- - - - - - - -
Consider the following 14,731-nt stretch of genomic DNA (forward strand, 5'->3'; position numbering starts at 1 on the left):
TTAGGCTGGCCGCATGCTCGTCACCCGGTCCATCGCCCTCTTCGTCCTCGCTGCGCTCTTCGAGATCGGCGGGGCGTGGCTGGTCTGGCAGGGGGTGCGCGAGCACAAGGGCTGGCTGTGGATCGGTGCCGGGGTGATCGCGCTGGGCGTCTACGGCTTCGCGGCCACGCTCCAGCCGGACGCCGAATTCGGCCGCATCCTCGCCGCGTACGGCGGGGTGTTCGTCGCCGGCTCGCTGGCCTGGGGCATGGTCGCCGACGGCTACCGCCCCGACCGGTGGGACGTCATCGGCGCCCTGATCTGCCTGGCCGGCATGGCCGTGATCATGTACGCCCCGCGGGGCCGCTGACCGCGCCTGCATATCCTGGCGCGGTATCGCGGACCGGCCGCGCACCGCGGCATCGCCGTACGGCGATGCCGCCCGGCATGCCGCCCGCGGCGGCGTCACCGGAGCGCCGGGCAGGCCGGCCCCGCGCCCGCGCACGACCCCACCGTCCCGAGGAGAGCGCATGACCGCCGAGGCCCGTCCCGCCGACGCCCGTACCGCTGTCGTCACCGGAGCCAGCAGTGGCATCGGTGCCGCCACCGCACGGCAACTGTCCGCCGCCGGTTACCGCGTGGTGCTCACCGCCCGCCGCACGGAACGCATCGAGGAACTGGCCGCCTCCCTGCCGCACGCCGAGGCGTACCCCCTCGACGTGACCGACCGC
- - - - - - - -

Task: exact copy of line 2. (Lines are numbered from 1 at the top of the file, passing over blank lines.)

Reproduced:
TTAGGCTGGCCGCATGCTCGTCACCCGGTCCATCGCCCTCTTCGTCCTCGCTGCGCTCTTCGAGATCGGCGGGGCGTGGCTGGTCTGGCAGGGGGTGCGCGAGCACAAGGGCTGGCTGTGGATCGGTGCCGGGGTGATCGCGCTGGGCGTCTACGGCTTCGCGGCCACGCTCCAGCCGGACGCCGAATTCGGCCGCATCCTCGCCGCGTACGGCGGGGTGTTCGTCGCCGGCTCGCTGGCCTGGGGCATGGTCGCCGACGGCTACCGCCCCGACCGGTGGGACGTCATCGGCGCCCTGATCTGCCTGGCCGGCATGGCCGTGATCATGTACGCCCCGCGGGGCCGCTGACCGCGCCTGCATATCCTGGCGCGGTATCGCGGACCGGCCGCGCACCGCGGCATCGCCGTACGGCGATGCCGCCCGGCATGCCGCCCGCGGCGGCGTCACCGGAGCGCCGGGCAGGCCGGCCCCGCGCCCGCGCACGACCCCACCGTCCCGAGGAGAGCGCATGACCGCCGAGGCCCGTCCCGCCGACGCCCGTACCGCTGTCGTCACCGGAGCCAGCAGTGGCATCGGTGCCGCCACCGCACGGCAACTGTCCGCCGCCGGTTACCGCGTGGTGCTCACCGCCCGCCGCACGGAACGCATCGAGGAACTGGCCGCCTCCCTGCCGCACGCCGAGGCGTACCCCCTCGACGTGACCGACCGC